Introduction to Antenna fundamentals
most types of antennas that we encounter in the real world are typically some kind of a standing-wave antenna. They are usually dipoles or some derivative or combination of a set of dipoles. One might ask at this stage that what about complex antennas like a Yagi or a Cubical Quad or a Log-periodic Array (LPDA) or a Parabolic dish antenna? Are they too dipoles? The answer is, yes, they are.
It may appear counter-intuitive and confusing at first but we will gradually explain the concepts in relevant articles under the Antenna section of our website. However, we must also bear in mind that there are a few types of antennas that are not essentially dipoles. for instance, a magnetic-loop antenna or several types of traveling-wave antennas, etc. Since these antennas are less commonly used, we will cover them separately under the sub-section on Miscellaneous Antennas.
The performance of any antenna, especially for an HF ground station, is typically influenced by several factors which include its basic design, structural material used to build the antenna, the placement of the antenna with respect to the surrounding environment, the topography of the terrain, proximity to the ground, the ground quality which includes the soil dielectric constant and conductivity, antenna orientation (vertical, horizontal, oblique, etc.) with respect to ground, etc. Many of these factors are also equally applicable to terrestrial VHF/UHF communication antennas.
All antennas have some important key attributes which we will try to examine briefly over here. These major attributes including several others will be covered under various dedicated articles on the subjects.
Antenna Gain and Directivity
Antenna gain is not an absolute quantity. It is an attribute that is measured relative to another reference antenna. It signifies the relative enhancement in the performance of the antenna in comparison to the standard reference antenna, both while transmitting (TX) and receiving (RX). The gain of a transmitting antenna is characterized by its Power gain, whereas, the receiving antenna gain is termed as Directivity gain. However, one must remember that the power gain of a TX antenna does not imply that the total power fed to the antenna by the transmitter would increase or get multiplied in any way while transmitting.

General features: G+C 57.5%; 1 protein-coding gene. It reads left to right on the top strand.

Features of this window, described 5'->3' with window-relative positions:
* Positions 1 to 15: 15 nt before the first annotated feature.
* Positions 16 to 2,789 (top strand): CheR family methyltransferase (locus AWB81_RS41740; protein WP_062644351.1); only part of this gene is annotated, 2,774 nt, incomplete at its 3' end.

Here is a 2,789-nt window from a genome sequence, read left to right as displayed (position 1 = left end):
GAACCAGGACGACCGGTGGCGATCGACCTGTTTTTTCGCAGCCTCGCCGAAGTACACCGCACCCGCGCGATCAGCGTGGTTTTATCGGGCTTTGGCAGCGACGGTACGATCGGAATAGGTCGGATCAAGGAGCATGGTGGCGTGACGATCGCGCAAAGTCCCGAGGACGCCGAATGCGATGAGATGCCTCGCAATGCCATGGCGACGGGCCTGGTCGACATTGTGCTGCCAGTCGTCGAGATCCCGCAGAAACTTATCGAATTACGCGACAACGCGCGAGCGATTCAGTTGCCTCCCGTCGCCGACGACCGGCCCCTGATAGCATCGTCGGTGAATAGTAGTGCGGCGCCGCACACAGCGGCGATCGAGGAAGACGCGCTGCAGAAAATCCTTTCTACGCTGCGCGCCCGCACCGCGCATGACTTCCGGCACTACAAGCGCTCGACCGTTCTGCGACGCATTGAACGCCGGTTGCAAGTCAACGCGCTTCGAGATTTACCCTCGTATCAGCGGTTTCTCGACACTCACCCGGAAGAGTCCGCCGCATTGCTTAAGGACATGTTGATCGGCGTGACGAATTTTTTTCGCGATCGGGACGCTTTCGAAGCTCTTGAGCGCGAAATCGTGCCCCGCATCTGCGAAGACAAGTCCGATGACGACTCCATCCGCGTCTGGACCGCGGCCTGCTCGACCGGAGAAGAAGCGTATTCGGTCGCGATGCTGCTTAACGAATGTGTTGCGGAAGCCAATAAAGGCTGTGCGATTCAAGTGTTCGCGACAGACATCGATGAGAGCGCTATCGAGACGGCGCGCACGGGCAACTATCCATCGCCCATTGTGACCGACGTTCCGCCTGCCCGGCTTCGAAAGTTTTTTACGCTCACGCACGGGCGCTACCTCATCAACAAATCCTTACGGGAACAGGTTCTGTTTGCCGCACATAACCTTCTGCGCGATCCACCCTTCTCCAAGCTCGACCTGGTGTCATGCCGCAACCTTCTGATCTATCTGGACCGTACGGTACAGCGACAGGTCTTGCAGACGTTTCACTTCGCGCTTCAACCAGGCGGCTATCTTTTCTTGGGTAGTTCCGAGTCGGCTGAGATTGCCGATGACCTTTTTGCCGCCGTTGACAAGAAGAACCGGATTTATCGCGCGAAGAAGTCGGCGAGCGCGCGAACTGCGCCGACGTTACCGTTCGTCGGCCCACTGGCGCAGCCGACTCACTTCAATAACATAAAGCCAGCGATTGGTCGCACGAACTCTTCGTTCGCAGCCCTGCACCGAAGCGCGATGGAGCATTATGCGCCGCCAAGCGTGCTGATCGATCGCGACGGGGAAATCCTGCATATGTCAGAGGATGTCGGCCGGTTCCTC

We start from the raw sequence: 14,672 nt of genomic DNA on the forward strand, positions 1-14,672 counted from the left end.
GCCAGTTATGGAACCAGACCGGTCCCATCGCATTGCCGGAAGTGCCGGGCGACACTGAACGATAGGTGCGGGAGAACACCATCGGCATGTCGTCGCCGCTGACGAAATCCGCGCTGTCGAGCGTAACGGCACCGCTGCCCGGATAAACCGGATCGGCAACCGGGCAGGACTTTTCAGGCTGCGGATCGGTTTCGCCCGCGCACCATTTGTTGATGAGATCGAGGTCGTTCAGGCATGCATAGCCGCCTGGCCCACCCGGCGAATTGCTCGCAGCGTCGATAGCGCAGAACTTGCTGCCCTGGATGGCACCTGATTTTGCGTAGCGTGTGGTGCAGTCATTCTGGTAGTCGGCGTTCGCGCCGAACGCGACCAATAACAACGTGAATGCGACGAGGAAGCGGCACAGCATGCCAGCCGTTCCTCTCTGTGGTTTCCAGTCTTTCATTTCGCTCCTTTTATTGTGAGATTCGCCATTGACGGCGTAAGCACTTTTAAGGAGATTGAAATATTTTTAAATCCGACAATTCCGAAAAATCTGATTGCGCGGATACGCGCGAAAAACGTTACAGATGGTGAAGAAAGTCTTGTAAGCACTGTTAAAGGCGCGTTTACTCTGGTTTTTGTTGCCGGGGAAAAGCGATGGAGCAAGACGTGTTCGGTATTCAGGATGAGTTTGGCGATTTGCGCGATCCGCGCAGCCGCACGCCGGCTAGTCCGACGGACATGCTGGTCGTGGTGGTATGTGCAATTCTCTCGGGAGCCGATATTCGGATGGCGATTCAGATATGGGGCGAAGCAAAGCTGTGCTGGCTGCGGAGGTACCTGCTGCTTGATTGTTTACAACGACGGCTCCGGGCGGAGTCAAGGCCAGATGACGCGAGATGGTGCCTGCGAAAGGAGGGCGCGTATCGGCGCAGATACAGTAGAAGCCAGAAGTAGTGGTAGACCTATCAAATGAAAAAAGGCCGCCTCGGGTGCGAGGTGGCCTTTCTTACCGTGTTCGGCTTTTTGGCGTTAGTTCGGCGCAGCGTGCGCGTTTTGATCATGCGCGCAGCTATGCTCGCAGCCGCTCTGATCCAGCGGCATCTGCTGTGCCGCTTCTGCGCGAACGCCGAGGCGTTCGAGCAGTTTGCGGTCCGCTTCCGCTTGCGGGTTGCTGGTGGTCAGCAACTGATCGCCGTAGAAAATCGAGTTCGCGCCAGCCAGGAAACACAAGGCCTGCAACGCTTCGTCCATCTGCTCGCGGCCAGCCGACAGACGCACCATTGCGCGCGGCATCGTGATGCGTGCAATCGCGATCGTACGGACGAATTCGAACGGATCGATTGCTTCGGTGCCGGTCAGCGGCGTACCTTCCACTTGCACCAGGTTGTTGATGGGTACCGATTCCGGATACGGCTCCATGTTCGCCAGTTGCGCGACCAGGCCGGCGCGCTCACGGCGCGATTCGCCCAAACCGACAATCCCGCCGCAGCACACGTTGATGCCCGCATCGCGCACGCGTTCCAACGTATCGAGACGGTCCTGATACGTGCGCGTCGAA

Since the power output from the transmitter does not get enhanced due to the antenna gain, then the logical question would be, what does the antenna power gain really mean? To answer this, we must take a quick look at our reference antenna w.r.t which the gain is measured. since the good old days, a resonant half-wave dipole in free-space (called the Standard Dipole) was taken as the reference. The gain attributes of all other antennas were measured in relation to this standard dipole and such gains are designated as dBd where the last character (d) designates a dipole reference. The standard reference dipole has a shortcoming that although its characteristics can be replicated in free-space, its radiation pattern is shaped like a donut and is not uniform in all directions in a 3-dimensional (3D) space.